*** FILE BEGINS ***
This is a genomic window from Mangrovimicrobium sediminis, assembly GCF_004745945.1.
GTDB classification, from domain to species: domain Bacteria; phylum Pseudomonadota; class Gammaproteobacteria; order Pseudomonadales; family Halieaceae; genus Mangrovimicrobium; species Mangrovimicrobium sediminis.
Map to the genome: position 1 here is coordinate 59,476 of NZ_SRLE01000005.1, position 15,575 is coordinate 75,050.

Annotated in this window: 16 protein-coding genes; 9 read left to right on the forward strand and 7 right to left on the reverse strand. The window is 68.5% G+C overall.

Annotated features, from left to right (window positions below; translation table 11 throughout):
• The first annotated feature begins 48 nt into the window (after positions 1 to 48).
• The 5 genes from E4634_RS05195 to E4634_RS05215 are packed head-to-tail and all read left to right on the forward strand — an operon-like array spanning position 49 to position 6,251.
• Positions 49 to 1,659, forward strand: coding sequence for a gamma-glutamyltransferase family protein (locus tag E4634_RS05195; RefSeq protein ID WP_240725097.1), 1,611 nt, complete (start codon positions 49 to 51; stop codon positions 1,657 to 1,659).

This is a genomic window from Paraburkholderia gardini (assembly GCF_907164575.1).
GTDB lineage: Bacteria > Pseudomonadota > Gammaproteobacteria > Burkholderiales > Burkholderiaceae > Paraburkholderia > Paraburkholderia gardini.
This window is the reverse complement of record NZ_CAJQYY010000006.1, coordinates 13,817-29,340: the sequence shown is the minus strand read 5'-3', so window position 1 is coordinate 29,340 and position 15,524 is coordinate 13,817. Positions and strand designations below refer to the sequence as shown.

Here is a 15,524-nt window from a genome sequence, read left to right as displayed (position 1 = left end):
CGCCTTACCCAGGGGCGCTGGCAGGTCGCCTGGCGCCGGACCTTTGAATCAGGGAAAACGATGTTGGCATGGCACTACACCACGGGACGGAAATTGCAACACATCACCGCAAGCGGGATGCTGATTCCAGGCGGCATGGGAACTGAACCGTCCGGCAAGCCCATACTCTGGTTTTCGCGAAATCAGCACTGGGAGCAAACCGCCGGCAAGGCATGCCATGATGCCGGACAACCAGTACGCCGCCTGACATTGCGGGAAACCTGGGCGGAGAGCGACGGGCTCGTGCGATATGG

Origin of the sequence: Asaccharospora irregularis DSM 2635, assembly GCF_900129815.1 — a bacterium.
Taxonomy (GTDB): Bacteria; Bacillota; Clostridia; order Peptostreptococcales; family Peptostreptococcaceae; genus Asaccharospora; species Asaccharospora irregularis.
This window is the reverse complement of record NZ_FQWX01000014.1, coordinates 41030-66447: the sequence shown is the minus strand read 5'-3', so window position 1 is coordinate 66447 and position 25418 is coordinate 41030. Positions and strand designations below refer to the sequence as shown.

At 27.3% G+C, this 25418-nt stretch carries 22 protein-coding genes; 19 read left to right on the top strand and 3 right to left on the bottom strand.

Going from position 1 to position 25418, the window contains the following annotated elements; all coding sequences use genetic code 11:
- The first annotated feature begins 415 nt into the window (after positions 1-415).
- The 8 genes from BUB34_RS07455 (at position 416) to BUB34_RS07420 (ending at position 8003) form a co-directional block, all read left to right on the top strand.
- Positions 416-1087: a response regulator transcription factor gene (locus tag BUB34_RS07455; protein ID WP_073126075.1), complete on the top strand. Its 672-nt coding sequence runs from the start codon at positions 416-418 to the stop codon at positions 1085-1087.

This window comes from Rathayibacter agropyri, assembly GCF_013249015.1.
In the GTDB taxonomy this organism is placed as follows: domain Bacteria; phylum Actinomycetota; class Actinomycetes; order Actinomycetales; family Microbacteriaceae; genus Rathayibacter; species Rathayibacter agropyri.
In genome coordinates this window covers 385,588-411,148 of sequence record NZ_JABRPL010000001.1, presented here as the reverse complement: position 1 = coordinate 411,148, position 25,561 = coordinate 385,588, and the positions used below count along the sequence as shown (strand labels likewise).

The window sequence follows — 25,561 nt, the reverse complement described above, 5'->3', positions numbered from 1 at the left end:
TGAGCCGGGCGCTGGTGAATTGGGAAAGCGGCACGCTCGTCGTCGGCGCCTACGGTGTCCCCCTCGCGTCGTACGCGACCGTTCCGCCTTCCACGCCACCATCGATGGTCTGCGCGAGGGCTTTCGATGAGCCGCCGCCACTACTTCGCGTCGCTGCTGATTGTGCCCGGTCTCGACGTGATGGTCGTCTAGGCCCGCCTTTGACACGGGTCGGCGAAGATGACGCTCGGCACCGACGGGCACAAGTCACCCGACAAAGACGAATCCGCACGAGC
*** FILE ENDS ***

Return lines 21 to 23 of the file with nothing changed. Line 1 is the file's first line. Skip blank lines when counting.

- Positions 416-1087: a response regulator transcription factor gene (locus tag BUB34_RS07455; protein ID WP_073126075.1), complete on the top strand. Its 672-nt coding sequence runs from the start codon at positions 416-418 to the stop codon at positions 1085-1087.

This window comes from Rathayibacter agropyri, assembly GCF_013249015.1.
In the GTDB taxonomy this organism is placed as follows: domain Bacteria; phylum Actinomycetota; class Actinomycetes; order Actinomycetales; family Microbacteriaceae; genus Rathayibacter; species Rathayibacter agropyri.